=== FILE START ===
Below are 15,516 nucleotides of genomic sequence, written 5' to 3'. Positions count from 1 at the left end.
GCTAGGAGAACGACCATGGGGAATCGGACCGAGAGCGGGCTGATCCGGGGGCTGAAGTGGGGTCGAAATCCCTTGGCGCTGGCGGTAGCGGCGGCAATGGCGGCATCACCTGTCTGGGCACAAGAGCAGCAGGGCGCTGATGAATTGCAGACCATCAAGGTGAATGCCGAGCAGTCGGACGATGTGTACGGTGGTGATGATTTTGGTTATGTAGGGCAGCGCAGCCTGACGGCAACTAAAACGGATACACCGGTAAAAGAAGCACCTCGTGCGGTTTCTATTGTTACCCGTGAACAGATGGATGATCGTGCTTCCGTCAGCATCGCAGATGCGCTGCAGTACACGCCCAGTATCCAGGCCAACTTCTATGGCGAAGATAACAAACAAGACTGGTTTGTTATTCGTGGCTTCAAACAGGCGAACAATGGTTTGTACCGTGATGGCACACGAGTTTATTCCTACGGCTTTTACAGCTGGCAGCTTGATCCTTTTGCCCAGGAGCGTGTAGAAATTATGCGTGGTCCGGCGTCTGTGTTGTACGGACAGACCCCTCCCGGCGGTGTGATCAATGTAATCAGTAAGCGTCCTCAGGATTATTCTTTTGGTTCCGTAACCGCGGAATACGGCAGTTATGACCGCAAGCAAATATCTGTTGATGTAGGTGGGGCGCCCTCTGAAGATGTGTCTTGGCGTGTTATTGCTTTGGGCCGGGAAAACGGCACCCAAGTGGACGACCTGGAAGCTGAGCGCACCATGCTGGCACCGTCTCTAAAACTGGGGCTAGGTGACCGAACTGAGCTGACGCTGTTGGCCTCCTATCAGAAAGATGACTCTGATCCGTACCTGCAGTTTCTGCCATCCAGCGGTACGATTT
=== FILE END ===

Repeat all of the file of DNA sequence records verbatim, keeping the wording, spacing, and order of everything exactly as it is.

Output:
Below are 15,516 nucleotides of genomic sequence, written 5' to 3'. Positions count from 1 at the left end.
GCTAGGAGAACGACCATGGGGAATCGGACCGAGAGCGGGCTGATCCGGGGGCTGAAGTGGGGTCGAAATCCCTTGGCGCTGGCGGTAGCGGCGGCAATGGCGGCATCACCTGTCTGGGCACAAGAGCAGCAGGGCGCTGATGAATTGCAGACCATCAAGGTGAATGCCGAGCAGTCGGACGATGTGTACGGTGGTGATGATTTTGGTTATGTAGGGCAGCGCAGCCTGACGGCAACTAAAACGGATACACCGGTAAAAGAAGCACCTCGTGCGGTTTCTATTGTTACCCGTGAACAGATGGATGATCGTGCTTCCGTCAGCATCGCAGATGCGCTGCAGTACACGCCCAGTATCCAGGCCAACTTCTATGGCGAAGATAACAAACAAGACTGGTTTGTTATTCGTGGCTTCAAACAGGCGAACAATGGTTTGTACCGTGATGGCACACGAGTTTATTCCTACGGCTTTTACAGCTGGCAGCTTGATCCTTTTGCCCAGGAGCGTGTAGAAATTATGCGTGGTCCGGCGTCTGTGTTGTACGGACAGACCCCTCCCGGCGGTGTGATCAATGTAATCAGTAAGCGTCCTCAGGATTATTCTTTTGGTTCCGTAACCGCGGAATACGGCAGTTATGACCGCAAGCAAATATCTGTTGATGTAGGTGGGGCGCCCTCTGAAGATGTGTCTTGGCGTGTTATTGCTTTGGGCCGGGAAAACGGCACCCAAGTGGACGACCTGGAAGCTGAGCGCACCATGCTGGCACCGTCTCTAAAACTGGGGCTAGGTGACCGAACTGAGCTGACGCTGTTGGCCTCCTATCAGAAAGATGACTCTGATCCGTACCTGCAGTTTCTGCCATCCAGCGGTACGATTT